Anyone who knows me knows that comics are really my zen. I’ve got other things that I like/want to do (writing, art, reading), but comics have kept me grounded since I started collecting way back when and it’s really the only hobby that doesn’t ‘come and go’ as the years pass. I am always collecting/reading comics regardless of whether I am currently in a creative phase or doing something else or even nothing at all.
So my buddy Dave manages my favorite independent bookstore in Arizona, Peregrine Books in Prescott. He’s been selling comics to me for almost as long as I’ve been back in the state (2018) and we’ve talked a lot of comics over that time. I approached Dave with the idea of doing a sort of simple comic-related zine for the store and he basically gave the go-ahead right there without asking many questions.
With the pandemic going on, things are still not working like they once did (though thankfully it has started feeling a bit more normal…but I’m afraid the current Covid-19 numbers are looking pretty bad) so I can’t just pop in for lengthy discussions about comic zines or anything else for that matter. I have known most of the folks that worked there for years except for one guy (Aaron) who never seemed to be there much when I was. But I knew he was a comic guy from his Instagram posts for the store, so thought he might be interested in participating (in thankless work that pays nothing and confirms your status as a comic nerd). Turns out that he was and he has already written about ten times the content for the zine that I have, thus the blatherings you are reading here.
It was Dave’s idea (and a brilliant one) to write a story and he mentioned ‘The Glory of the Spinner Rack’ as a possible title before heading back to run the store. So here I am talking comics instead of writing or drawing or painting. Yes, I realize that I am ‘writing’ in the strictest sense, but these words write themselves, so I’m never sure if that really counts. Anyway, the article below is planned for the zine. Stay tuned.
The Glory of the Spinner Rack
My first comic book was not purchased by me, but by my father off of the spinner rack at Buttrey’s (now Albertson’s, last time I checked). The first book I got was Amazing Spider-Man 200. It was a double size issue and since I was given my choice, I naturally chose the fattest comic on the rack. Back then comics were typically initially stocked about two months prior to the date on the cover (Jan 1980) so while the date I got it could range between around Nov 1st of 1979 through the end of Feb or Mar 1980 depending on the store policy for comics, issues 198 and 199 were still on the rack behind this one so it’s likely that it had recently come out, meaning I got this prior to Christmas of 1979.
If you were a kid, there was a lot going on in the half dozen years preceding and following 1979. The original Star Wars trilogy, ET, Close Encounters, KISS (the original band) slapped their name on everything and there was even a plethora of notebooks available in the remote corner of Montana I grew up in with Ace Frehley on the cover. KISS was even in a magazine sized comic put out by Marvel (each member purportedly put a vial of their own blood in the ink and they made a big publicity event out of it, in big KISS fashion. I can trace a good ten years of my life by comic spinner rack release dates between 1979 and about 1990 or so, I can date events and remember where I was when I purchased a particular comic. I’ll relate a couple of those stories below only because otherwise I’d be typing out a ten year chronology of my life between the 5th grade and college. I’ve always used comics as a sort of ‘memory palace’, and it all began with that four sided rack at Buttrey’s.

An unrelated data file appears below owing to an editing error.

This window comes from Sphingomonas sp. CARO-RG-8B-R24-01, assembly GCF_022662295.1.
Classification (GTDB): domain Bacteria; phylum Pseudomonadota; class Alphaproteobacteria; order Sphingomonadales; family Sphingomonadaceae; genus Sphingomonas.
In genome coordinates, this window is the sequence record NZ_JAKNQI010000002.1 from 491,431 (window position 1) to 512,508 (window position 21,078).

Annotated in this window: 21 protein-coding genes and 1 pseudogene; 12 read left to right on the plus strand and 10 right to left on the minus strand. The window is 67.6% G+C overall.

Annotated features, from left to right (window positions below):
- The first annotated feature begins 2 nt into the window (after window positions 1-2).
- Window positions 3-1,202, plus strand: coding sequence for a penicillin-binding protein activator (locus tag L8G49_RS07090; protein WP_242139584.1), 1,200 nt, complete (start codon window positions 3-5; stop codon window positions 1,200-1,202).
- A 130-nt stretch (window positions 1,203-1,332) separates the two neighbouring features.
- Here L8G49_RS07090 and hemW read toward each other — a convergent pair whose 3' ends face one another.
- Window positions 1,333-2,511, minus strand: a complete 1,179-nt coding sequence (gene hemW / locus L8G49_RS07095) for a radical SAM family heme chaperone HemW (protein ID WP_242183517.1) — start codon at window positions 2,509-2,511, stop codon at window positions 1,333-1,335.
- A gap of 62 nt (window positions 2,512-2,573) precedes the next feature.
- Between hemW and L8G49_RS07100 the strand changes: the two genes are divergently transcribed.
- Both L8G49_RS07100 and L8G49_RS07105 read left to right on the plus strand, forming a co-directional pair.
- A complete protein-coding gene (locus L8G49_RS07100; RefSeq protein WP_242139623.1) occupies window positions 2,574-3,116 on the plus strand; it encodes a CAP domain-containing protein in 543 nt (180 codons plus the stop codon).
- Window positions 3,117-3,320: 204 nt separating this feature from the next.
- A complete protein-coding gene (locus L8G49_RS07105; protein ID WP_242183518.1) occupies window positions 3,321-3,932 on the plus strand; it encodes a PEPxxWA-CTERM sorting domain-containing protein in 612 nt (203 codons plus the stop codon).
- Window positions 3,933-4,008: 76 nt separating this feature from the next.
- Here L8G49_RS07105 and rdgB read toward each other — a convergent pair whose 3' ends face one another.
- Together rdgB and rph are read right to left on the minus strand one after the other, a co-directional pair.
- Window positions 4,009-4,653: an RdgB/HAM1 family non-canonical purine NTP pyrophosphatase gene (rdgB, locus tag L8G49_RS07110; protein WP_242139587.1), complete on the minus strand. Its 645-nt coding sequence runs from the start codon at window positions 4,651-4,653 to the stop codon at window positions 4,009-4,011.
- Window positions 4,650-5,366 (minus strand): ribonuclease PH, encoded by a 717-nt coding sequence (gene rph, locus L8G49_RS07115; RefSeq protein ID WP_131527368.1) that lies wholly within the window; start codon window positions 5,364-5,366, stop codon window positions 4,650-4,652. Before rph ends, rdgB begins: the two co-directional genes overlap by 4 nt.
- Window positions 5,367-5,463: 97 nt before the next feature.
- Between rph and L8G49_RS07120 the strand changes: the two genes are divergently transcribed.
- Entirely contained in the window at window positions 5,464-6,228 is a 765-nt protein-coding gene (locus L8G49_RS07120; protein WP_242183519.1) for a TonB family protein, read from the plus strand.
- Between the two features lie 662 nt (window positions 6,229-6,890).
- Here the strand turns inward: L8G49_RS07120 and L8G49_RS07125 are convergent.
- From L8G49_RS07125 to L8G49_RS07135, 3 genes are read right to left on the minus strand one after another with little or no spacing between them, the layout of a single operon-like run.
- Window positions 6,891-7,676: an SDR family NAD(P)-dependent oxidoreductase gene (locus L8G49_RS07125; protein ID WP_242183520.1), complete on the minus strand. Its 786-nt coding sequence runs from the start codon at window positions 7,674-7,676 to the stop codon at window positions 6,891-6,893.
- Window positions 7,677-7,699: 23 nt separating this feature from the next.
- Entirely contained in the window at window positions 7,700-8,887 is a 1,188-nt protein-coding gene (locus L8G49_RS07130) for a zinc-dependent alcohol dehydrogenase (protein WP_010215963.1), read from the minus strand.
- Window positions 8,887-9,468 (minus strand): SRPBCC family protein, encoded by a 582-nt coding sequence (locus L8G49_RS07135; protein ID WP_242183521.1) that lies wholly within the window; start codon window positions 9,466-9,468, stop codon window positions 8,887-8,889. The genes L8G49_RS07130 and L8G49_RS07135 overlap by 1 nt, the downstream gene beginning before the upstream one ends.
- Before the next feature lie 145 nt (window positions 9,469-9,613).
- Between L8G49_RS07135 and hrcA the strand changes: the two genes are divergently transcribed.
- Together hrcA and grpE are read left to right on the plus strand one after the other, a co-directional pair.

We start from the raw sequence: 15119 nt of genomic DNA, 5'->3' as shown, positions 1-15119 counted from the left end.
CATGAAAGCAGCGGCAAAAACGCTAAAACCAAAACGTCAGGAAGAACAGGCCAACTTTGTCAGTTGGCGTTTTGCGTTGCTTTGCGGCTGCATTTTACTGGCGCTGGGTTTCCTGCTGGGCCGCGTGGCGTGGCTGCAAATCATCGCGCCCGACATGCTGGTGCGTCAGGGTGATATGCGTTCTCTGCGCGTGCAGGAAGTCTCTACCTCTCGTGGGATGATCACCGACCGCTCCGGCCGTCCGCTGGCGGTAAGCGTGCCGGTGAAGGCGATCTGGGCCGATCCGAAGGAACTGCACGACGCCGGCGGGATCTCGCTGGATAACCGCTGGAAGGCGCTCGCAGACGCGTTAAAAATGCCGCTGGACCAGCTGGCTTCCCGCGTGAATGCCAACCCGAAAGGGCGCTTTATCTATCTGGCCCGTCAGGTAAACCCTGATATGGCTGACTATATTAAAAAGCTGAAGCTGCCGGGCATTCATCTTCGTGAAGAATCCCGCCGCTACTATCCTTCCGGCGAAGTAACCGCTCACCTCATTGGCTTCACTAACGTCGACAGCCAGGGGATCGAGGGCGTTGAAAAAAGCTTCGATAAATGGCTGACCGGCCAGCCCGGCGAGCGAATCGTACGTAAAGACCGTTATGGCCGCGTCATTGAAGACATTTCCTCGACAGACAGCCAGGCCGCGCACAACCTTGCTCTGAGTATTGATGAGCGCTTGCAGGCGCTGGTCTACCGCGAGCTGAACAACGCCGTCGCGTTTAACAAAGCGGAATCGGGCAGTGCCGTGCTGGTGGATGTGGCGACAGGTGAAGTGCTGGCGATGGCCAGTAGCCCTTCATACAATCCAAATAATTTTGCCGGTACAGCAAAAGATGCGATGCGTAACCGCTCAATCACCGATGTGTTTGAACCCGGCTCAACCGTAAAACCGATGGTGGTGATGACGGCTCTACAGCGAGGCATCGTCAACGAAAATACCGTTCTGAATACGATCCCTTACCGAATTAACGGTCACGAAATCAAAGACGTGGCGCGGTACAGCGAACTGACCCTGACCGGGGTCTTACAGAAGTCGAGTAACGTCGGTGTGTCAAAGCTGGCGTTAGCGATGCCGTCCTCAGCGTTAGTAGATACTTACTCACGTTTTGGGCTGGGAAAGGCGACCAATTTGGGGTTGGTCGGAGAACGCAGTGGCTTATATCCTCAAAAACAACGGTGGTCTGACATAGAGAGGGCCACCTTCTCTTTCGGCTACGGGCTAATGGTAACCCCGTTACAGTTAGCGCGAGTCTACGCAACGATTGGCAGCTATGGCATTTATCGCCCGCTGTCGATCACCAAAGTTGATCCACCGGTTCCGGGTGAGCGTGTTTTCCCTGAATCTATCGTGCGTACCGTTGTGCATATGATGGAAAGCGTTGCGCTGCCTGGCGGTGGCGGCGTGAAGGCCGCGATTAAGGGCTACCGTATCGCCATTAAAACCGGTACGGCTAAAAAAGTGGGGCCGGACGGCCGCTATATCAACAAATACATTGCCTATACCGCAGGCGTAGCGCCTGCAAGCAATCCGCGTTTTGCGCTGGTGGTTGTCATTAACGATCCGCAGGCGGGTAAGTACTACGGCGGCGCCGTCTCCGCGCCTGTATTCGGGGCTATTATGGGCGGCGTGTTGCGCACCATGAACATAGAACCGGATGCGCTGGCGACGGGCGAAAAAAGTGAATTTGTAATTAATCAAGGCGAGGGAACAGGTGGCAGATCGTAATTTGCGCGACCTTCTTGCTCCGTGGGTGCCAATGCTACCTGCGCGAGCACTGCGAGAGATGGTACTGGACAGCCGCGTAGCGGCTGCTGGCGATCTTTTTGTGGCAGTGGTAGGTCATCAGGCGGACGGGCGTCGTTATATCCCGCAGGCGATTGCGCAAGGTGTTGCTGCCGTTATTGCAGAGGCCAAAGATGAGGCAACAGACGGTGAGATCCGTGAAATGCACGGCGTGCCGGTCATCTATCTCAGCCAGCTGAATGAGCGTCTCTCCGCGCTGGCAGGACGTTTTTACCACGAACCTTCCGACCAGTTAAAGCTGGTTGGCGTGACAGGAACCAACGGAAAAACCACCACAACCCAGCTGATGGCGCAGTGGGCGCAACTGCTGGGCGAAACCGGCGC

Origins are important and they can also be kind of funny, as I believe this case to be.
As previously mentioned, I grew up in Montana from the age of 2 until I moved out of state in 1992 to begin my career in retail management. A friend of mine had somehow discovered Advanced Dungeons and Dragons sometime in 1979 and it quickly caught on with my friends at school and it was only natural progression that I catch up with the Joneses as quickly as humanly possible. A great plan except for one fly in the ointment: Dad.
Mom was usually pretty easy to wear down, but Dad wasn’t having any of it. AD&D had gotten some bad rep in the press and I think he just thought it was another fad thing to waste money on before moving to the next ‘in’ thing. So he did what any good parent would do and resorted to bribery, hauling me down the the drug store and giving me the pick of the comic rack, thinking that getting me to read anything would be better than wasting money on some game. He was successful in part, getting me hooked on the comics. He also got me hooked on Doc Savage and the Hardy Boys, but I did end up getting AD&D a short time later ended up playing the hell out of it for a couple of years. I still have all of my gaming materials from those days, so Dad’s fears of wasting money were alleviated (even if he hasn’t ever admitted to that).
When I was ten (1979), Montana was a bit of a wasteland in pretty much all areas except for wildlife. If you were a football fan, then you either got the Broncos or Seahawks. There was no Internet, no satellite TV, no digital books or digital comics. If you were a comic fan, you were not only at the mercy of local distributors handing out enough copies, but also local retailers to distribute their stock to the racks in a timely manner…and perhaps most importantly of all, you had to get to the rack first because relying on a grocery retailer to hold your comics for you would have been a preposterous suggestion and there was a decent amount of competition out there for the available copies.
Yes, there was back order by mail if you missed something but there was always cost to think about and there were always comics on the shelves to buy too. So it wasn’t uncommon back then to miss pieces of story line because a particular store didn’t get a copy (or any stores in town, for that matter) and there wasn’t a store in Missoula that could even remotely be considered a comic shop until the Book Exchange started getting new direct distribution books like The Dark Knight or Teenage Mutant Ninja Turtles around 1983ish.